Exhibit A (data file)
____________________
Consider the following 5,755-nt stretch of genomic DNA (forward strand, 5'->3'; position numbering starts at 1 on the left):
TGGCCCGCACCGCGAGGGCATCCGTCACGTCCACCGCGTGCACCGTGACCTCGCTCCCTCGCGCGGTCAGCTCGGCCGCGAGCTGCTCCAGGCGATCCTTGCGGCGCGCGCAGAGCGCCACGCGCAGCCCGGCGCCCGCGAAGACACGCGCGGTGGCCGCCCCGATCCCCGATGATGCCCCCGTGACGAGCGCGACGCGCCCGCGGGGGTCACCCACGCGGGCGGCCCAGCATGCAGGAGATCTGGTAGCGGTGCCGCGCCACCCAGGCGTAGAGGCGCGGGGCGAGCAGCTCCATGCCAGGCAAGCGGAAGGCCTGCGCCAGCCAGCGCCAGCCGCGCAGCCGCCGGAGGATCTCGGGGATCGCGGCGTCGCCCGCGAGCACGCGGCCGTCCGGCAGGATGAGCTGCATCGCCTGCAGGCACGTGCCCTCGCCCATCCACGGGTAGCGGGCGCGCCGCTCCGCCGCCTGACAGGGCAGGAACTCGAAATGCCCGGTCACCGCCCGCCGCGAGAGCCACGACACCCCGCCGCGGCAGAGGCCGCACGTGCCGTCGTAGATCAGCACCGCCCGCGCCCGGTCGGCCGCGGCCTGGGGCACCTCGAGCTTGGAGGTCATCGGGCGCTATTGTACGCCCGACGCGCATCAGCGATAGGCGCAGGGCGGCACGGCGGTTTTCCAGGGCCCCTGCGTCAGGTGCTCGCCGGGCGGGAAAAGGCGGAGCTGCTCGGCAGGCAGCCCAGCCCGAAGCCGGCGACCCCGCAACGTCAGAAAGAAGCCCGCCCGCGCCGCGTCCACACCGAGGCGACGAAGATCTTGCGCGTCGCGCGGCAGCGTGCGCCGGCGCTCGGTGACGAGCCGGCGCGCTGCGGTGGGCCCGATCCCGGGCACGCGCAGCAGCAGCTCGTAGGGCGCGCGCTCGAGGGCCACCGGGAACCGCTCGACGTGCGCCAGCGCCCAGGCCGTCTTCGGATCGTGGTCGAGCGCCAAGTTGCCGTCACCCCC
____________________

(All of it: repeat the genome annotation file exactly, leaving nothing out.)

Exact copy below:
Consider the following 5,755-nt stretch of genomic DNA (forward strand, 5'->3'; position numbering starts at 1 on the left):
TGGCCCGCACCGCGAGGGCATCCGTCACGTCCACCGCGTGCACCGTGACCTCGCTCCCTCGCGCGGTCAGCTCGGCCGCGAGCTGCTCCAGGCGATCCTTGCGGCGCGCGCAGAGCGCCACGCGCAGCCCGGCGCCCGCGAAGACACGCGCGGTGGCCGCCCCGATCCCCGATGATGCCCCCGTGACGAGCGCGACGCGCCCGCGGGGGTCACCCACGCGGGCGGCCCAGCATGCAGGAGATCTGGTAGCGGTGCCGCGCCACCCAGGCGTAGAGGCGCGGGGCGAGCAGCTCCATGCCAGGCAAGCGGAAGGCCTGCGCCAGCCAGCGCCAGCCGCGCAGCCGCCGGAGGATCTCGGGGATCGCGGCGTCGCCCGCGAGCACGCGGCCGTCCGGCAGGATGAGCTGCATCGCCTGCAGGCACGTGCCCTCGCCCATCCACGGGTAGCGGGCGCGCCGCTCCGCCGCCTGACAGGGCAGGAACTCGAAATGCCCGGTCACCGCCCGCCGCGAGAGCCACGACACCCCGCCGCGGCAGAGGCCGCACGTGCCGTCGTAGATCAGCACCGCCCGCGCCCGGTCGGCCGCGGCCTGGGGCACCTCGAGCTTGGAGGTCATCGGGCGCTATTGTACGCCCGACGCGCATCAGCGATAGGCGCAGGGCGGCACGGCGGTTTTCCAGGGCCCCTGCGTCAGGTGCTCGCCGGGCGGGAAAAGGCGGAGCTGCTCGGCAGGCAGCCCAGCCCGAAGCCGGCGACCCCGCAACGTCAGAAAGAAGCCCGCCCGCGCCGCGTCCACACCGAGGCGACGAAGATCTTGCGCGTCGCGCGGCAGCGTGCGCCGGCGCTCGGTGACGAGCCGGCGCGCTGCGGTGGGCCCGATCCCGGGCACGCGCAGCAGCAGCTCGTAGGGCGCGCGCTCGAGGGCCACCGGGAACCGCTCGACGTGCGCCAGCGCCCAGGCCGTCTTCGGATCGTGGTCGAGCGCCAAGTTGCCGTCACCCCC